PATTERNS AND EFFECTS SELF-MEDICATION IN NIGERIA
A REVIEW OF LITERATURE WITH COMPARATIVE ANALYSIS OF PRACTICES IN SELECTED NATION STATES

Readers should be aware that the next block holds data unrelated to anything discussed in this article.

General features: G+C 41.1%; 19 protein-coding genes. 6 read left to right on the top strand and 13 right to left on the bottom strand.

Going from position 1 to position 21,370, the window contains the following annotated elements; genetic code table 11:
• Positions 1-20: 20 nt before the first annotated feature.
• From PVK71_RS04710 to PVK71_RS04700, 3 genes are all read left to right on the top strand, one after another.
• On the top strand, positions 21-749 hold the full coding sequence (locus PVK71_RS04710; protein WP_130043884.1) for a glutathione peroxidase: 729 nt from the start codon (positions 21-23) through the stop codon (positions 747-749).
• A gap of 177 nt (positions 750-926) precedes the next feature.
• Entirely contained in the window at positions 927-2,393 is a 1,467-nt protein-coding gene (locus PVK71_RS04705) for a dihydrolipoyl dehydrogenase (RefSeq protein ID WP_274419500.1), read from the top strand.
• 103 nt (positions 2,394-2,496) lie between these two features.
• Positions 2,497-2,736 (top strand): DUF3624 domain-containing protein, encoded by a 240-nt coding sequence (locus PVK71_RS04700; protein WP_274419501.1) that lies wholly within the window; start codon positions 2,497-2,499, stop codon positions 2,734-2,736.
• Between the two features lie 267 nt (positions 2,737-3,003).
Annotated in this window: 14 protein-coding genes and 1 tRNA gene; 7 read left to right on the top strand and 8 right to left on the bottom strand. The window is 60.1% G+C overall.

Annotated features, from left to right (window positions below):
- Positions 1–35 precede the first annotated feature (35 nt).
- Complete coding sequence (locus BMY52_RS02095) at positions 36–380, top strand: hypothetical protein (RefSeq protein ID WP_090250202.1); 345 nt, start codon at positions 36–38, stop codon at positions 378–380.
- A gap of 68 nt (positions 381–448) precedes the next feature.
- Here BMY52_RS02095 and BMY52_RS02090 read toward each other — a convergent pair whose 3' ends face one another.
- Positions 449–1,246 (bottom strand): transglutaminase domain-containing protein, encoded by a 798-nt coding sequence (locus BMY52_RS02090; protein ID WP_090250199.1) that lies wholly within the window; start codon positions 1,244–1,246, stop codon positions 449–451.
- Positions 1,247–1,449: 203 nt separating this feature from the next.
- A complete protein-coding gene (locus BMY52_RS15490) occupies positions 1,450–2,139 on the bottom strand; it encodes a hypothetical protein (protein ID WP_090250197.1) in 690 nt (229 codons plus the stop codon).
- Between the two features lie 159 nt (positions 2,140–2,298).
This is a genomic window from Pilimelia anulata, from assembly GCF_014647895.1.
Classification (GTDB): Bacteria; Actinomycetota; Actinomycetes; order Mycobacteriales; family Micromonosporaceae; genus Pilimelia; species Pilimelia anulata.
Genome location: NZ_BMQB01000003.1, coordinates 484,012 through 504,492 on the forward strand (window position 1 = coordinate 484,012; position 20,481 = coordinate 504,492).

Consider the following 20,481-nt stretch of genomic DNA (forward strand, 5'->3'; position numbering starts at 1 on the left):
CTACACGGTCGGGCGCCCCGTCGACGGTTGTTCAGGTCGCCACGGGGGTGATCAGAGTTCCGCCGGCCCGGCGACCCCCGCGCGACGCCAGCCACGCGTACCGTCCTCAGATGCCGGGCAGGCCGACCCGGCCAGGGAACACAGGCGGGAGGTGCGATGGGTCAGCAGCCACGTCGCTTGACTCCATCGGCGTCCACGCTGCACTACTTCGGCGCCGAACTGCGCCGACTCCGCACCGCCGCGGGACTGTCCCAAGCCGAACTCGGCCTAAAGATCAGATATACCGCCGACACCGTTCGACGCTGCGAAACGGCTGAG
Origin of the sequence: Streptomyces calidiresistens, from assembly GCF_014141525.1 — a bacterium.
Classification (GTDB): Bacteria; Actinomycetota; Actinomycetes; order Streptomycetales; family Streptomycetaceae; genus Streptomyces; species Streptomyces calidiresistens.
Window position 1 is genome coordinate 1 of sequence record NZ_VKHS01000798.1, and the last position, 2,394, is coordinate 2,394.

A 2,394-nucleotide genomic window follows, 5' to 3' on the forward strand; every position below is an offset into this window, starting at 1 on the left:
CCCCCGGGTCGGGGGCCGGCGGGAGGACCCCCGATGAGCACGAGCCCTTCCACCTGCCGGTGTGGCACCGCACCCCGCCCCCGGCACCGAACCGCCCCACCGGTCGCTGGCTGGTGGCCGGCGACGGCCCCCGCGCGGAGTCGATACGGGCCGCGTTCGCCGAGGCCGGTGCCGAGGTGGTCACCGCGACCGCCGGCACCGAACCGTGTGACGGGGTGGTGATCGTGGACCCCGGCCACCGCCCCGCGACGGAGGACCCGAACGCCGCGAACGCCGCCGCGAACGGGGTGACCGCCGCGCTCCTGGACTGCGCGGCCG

This review paper examined the patterns and effects of Self-Medication in Nigeria and compared same with what is obtainable in others cultures. Anchored on symbolic interaction theory, the study relied on secondary sources of information and examined conceptual modes of self- medication, its extent of occurrence (prevalence) in Nigeria, risks associated with it, major illnesses or symptoms for which self-diagnosis and self-medication are adopted, drugs commonly used for self- medication among others .The review revealed that the risk of drug over dose is the major risk associated with self-medication. It was also evident in literature that the most common illness that self-medication was adopted was minor conditions like body pain, headache, fever, cough, menstrual pain and cold. It was also found that the sources of drug information and places of obtaining such drugs are from family/friends and patent medicine stores respectively. The review also revealed that people self-medicate because of availability and unrestrained accessibility to drugs, poverty, gender traits, and the information people get from family/friends concerning drugs and drug usage. The commonest drugs used for self-medication as documented by most scholars were anti malaria drugs. This review paper recommends that to control the practice of self-medication, drugs should not be sold over the counter without doctor’s prescription. Also, there is need for formulation of laws that prohibit the sale of drugs by drug hawkers. Furthermore, public enlightenment campaign on dangers of self-medication should be strengthened, while ensuring availability of drugs in all health centers in Nigeria at cheaper rates.